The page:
The time course of primary cell-mediated immune responses to varicella-zoster virus (VZV) among persons receiving acyclovir prophylaxis after exposure to chickenpox has not been well defined. Fifteen children who had household exposure to varicella received prophylactic acyclovir (40 mg/kg/day for 7-14 days after exposure) and were studied for development of both antibody and cell-mediated immunity (CMI) to VZV. Twelve developed antibodies and/or CMI; 10 had no symptoms and 2 manifested mild varicella. Two were already immune to varicella and had booster immune responses. One was not infected and subsequently developed full-blown varicella. Although acyclovir given after exposure to VZV is highly effective and does not appear to attenuate the immune response, it remains necessary to confirm whether, in the absence of clinical varicella, persons acquire specific immunity.  (+info)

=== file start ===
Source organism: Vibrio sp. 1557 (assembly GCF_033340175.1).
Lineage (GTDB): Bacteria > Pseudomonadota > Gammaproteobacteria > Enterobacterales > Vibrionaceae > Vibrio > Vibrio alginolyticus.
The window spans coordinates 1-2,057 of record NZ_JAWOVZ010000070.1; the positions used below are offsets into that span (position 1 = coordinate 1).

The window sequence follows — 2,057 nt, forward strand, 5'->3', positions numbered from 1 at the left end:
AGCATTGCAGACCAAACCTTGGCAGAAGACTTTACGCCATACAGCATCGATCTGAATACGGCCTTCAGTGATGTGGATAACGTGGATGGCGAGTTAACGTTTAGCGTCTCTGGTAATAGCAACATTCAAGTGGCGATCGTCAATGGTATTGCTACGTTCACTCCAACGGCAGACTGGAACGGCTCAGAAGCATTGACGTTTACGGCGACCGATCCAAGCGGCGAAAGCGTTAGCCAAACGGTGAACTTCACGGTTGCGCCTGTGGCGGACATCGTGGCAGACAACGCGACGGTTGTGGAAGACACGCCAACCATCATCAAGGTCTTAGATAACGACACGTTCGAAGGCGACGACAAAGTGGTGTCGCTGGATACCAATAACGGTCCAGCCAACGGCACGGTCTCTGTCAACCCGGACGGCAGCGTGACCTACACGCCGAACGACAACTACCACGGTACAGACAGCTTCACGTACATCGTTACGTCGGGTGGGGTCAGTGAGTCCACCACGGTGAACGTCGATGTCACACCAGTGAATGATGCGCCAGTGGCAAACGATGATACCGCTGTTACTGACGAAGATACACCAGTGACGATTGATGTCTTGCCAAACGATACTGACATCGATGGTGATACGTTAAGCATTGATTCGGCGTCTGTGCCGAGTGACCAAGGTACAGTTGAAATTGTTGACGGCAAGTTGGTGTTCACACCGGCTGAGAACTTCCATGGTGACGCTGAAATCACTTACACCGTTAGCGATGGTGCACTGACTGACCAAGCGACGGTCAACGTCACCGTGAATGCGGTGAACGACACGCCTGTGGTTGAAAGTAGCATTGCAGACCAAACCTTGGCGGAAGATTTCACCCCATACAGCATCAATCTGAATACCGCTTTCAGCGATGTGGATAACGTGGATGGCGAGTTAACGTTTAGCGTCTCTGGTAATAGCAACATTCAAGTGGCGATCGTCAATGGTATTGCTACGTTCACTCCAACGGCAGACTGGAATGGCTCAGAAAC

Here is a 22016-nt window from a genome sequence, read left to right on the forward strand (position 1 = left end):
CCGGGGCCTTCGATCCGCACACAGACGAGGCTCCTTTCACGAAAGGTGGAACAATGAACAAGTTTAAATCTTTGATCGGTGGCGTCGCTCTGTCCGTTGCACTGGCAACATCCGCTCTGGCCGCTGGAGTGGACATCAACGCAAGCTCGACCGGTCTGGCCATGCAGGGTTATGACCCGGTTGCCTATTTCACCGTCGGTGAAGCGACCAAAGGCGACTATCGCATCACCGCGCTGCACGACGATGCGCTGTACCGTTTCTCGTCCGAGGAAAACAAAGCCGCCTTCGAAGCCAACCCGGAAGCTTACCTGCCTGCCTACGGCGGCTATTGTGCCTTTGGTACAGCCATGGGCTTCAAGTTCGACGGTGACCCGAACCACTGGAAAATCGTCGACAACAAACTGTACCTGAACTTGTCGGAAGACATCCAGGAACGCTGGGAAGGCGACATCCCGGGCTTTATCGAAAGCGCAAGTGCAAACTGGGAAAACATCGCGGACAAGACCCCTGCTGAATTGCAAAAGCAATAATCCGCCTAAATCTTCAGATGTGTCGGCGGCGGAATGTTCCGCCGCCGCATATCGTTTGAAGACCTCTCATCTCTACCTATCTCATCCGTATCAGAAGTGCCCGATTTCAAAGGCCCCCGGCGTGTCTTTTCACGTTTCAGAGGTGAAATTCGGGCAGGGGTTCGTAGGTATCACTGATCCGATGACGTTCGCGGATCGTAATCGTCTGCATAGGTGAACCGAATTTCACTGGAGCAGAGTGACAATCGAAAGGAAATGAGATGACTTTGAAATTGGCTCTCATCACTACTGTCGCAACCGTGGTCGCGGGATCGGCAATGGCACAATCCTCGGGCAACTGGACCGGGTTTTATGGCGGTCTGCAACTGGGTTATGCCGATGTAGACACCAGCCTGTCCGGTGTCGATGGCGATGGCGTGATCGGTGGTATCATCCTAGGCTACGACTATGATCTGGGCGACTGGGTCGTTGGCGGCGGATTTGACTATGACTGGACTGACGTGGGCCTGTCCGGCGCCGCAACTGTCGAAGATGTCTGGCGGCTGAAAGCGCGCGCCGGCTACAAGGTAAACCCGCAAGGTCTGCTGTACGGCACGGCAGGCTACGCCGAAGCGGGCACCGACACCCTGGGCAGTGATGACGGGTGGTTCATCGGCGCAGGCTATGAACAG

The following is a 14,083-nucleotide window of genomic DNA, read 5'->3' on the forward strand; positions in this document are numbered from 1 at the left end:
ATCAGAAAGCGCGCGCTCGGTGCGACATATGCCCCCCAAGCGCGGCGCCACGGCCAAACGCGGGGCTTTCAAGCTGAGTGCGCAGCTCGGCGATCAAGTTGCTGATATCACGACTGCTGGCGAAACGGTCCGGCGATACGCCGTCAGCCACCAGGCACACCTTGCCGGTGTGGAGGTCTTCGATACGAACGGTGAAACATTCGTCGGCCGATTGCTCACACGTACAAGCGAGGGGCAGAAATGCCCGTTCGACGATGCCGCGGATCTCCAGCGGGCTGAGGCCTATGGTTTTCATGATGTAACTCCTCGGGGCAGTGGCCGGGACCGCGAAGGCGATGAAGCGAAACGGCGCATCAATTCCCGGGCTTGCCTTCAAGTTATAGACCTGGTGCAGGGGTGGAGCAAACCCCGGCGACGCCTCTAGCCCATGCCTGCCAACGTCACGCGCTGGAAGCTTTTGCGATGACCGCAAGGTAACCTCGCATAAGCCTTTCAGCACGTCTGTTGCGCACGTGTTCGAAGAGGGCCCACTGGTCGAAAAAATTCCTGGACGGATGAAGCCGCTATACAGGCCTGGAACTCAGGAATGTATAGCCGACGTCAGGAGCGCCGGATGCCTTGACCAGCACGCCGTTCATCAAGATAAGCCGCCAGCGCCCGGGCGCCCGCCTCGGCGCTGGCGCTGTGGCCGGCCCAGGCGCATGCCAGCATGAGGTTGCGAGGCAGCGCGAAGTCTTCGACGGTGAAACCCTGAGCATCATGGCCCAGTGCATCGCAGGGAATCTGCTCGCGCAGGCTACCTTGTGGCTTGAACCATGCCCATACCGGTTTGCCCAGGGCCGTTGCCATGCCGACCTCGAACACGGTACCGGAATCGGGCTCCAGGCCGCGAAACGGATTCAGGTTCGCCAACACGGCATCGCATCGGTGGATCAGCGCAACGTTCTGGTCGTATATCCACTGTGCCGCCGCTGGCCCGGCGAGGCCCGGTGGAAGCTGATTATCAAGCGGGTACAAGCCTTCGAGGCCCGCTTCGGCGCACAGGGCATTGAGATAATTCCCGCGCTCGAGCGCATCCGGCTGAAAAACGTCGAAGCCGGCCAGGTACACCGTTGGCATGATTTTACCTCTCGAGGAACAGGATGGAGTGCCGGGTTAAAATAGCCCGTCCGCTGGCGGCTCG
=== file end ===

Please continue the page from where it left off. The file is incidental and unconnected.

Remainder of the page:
Quantitation of latent varicella-zoster virus and herpes simplex virus genomes in human trigeminal ganglia. (8/662)

Using real-time fluorescence PCR, we quantitated the numbers of copies of latent varicella-zoster virus (VZV) and herpes simplex virus type 1 (HSV-1) and type 2 (HSV-2) genomes in 15 human trigeminal ganglia. Eight (53%) and 1 (7%) of 15 ganglia were PCR positive for HSV-1 or -2 glycoprotein G genes, with means of 2,902 +/- 1,082 (standard error of the mean) or 109 genomes/10(5) cells, respectively. Eleven of 14 (79%) to 13 of 15 (87%) of the ganglia were PCR positive for VZV gene 29, 31, or 62. Pooling of the results for the three VZV genes yielded a mean of 258 +/- 38 genomes/10(5) ganglion cells. These levels of latent viral genome loads have implications for virus distribution in and reactivation from human sensory ganglia.  (+info)

Chickenpox is a highly contagious viral infection caused by the varicella-zoster virus. It is characterized by an itchy, blister-like rash that typically covers the body and can also affect the mouth, eyes, and scalp. The rash progresses through various stages, from red bumps to fluid-filled blisters to scabs, before ultimately healing.